Birmingham City Council has issued its latest set of figures relating to the Clean Air Zone (CAZ) following its launch on June 1 and start of charges on June 14.
In July some 44,000 people were fined for non-payment of the CAZ charge in June.
The latest statistical release shows the average number of £120 penalty charge notices (PCNs) issued each working day rose from 3,393 in June to 5,126 in July.
A total of 112,772 PCNs were issued in total – of which 50,760 have been paid and 61,605 are yet to be paid.
Around one in three people subject to a charge were given a PCN for non-payment.
If all the PCNs issued in July were paid in time to reduce the charge to £60, the council would stand to make £6.7 million.
In addition, the council stands to make more than £1.9m from the remainder of the vehicles charged which were not subject to a PCN, bringing the total for the month to £8.6m.
But at the same time, the number of charges clocked up by highly-polluting vehicles entering the zone fell from 18,787 per day on average at the start of the scheme to 11,372 per day in July.
Compliance rate – the proportion of vehicles which meet emissions standards – rose from 73.8 in the first half of June to 79.9 per cent in the second half to 80.4 per cent in July.
The average number of unique vehicles detected within the zone – all roads within the A4540 Middleway Ring Road but not the Middleway itself – initially fell during June and then stayed about level in July.
An average of 100,550 vehicles entered the CAZ in the first half of June, which fell to 95,360 in the second half and stood at 95,414 in July.
Buses and coaches continue to have the highest compliance rate at 98.8 per cent in July, followed by heavy goods vehicles at 93.7 per cent and cars at 88.6 per cent.
The compliance rate of vans was 74.1 per cent in July and the rate for mini-buses was 73.2 per cent.
Birmingham City Council’s Head of the Clean Air Zone, Stephen Arnold has previously said it is hoped the percentage of people receiving a PCN will reduce as people get used to the way the scheme works.
A Birmingham City Council spokesperson said: “Birmingham’s Clean Air Zone is helping to encourage more and more drivers of some of the most polluting vehicles on our roads to do something different.
“We continue to encourage all drivers to check if they need to pay the daily fee. And if they do need to pay they can also find out about the support that is available as part of our journey to becoming a clean air city.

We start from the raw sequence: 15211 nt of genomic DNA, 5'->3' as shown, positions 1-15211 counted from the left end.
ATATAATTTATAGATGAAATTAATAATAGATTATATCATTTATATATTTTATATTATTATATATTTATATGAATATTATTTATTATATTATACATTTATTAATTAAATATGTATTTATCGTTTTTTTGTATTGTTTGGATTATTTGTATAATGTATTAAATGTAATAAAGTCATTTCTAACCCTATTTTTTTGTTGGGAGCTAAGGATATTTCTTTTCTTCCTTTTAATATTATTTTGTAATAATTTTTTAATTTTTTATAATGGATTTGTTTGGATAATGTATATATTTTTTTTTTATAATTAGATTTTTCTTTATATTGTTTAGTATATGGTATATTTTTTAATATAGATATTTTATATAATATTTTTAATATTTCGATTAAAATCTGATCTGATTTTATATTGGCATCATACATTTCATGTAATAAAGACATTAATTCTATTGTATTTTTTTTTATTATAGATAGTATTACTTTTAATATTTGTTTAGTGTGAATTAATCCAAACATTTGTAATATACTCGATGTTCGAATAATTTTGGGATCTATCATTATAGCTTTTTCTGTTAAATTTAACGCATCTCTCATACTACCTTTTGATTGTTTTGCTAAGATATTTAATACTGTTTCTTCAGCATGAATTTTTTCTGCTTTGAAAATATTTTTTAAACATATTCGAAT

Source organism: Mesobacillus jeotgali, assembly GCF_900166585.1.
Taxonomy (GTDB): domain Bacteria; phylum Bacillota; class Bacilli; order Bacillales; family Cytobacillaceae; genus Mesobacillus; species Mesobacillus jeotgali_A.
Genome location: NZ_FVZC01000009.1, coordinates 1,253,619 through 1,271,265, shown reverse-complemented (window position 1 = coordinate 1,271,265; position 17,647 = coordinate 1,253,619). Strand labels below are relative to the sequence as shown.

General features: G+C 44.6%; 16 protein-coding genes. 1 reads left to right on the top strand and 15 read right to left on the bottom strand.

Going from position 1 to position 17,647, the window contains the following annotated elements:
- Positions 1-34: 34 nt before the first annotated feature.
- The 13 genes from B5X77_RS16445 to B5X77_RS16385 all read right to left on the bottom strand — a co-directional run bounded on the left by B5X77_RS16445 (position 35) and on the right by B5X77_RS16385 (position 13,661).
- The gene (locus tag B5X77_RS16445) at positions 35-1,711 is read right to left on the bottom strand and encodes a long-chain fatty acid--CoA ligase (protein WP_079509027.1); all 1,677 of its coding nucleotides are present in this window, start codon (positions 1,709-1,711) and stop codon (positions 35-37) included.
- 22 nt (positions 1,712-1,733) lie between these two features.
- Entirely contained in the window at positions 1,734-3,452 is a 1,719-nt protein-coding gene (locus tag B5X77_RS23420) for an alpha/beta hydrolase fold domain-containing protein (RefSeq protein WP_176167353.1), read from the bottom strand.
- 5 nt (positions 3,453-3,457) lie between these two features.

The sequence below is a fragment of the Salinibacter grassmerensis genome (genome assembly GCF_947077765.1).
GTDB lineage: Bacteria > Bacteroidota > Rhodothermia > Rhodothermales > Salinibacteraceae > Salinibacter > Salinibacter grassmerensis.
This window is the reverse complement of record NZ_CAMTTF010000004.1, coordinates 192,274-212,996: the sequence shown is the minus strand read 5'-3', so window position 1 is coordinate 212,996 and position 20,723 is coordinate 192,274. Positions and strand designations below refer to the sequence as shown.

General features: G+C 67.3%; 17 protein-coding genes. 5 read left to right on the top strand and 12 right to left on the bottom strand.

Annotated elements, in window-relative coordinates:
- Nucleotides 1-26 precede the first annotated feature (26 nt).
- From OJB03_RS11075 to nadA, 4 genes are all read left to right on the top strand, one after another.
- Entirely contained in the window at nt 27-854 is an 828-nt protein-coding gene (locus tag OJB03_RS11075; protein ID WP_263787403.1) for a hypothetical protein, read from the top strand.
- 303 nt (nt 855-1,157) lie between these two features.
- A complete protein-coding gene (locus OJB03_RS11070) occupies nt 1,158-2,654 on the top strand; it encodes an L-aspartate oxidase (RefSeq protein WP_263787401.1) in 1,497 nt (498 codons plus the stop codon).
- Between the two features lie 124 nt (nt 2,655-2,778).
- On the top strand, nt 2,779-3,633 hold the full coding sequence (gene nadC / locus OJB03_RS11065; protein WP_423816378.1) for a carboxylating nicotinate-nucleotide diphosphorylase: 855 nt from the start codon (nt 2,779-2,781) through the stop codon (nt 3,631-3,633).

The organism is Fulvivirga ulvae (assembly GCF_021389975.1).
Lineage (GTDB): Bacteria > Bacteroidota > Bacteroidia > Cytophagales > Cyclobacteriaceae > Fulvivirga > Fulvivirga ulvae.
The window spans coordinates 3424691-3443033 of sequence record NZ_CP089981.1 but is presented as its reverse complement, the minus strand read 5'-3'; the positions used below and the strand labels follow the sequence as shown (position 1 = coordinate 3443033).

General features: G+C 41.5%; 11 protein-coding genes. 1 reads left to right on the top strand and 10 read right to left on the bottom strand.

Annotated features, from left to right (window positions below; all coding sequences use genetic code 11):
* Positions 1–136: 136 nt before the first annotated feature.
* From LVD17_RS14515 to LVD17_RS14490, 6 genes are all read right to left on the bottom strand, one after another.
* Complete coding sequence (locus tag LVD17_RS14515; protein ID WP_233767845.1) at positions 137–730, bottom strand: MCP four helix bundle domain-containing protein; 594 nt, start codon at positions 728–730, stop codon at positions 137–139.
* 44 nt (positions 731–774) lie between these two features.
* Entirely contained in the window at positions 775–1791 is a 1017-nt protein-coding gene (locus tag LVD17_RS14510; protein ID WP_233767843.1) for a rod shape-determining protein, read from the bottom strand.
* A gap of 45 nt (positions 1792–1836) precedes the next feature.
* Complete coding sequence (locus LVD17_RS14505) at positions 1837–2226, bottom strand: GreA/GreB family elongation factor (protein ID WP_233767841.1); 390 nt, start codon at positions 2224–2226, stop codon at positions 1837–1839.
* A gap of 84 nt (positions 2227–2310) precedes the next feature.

“Where drivers receive a penalty charge notice that they believe is incorrect they are able to submit a challenge. And the council has published clear guidance on the Brum Breathes website on where it is able to offer discretion.”
In response to a question on the number of PCNs issued in July, the spokesperson said: “The number of PCNs issued in July is correct but not all of the PCNs issued in July do not, necessarily, relate to July. Some would be from contraventions in June.
“Similarly, there is very often a lag between a contravention being issued and people paying any PCN fee – £60 if within 14 days or £120 if later.
“Very simplistically if someone received a PCN in the last two weeks of the month and they chose to contest it would show as unpaid until it was paid.
“And if we use the average number of PCNs issued per working day that could be up to 50,000 PCNs showing as ‘unpaid’ from the latter half of July.
“This is an extreme example but there is a lag which is expected to even out over time.
“The data from June reflects two weeks of operation and some of the PCNs generated at the end of June will have been issued in July.
“We do know that the daily number of contraventions being generated is reducing as more and more drivers adapt to the Clean Air Zone.”
Asked if enough is being done to signpost the scheme and how charges work, the spokesperson said: “There are currently more than 300 signs in and around the zone clearly marking it out in addition to an interactive map on the website that allows drivers to plan any routes.
“We are continuing to monitor the situation and will provide additional signage and resources as required.”
The CAZ is being implemented in response to poor air quality in the city which is responsible for a reported 900 deaths per year.
It has been reported Bath’s Clean Air Zone has seen nitrogen dioxide levels within the zone decrease by more than 12 per cent in the first quarter of operation.
A legal adviser who worked on both cities’ schemes said Birmingham’s CAZ – which charges private cars unlike Bath’s could see “greater benefits”.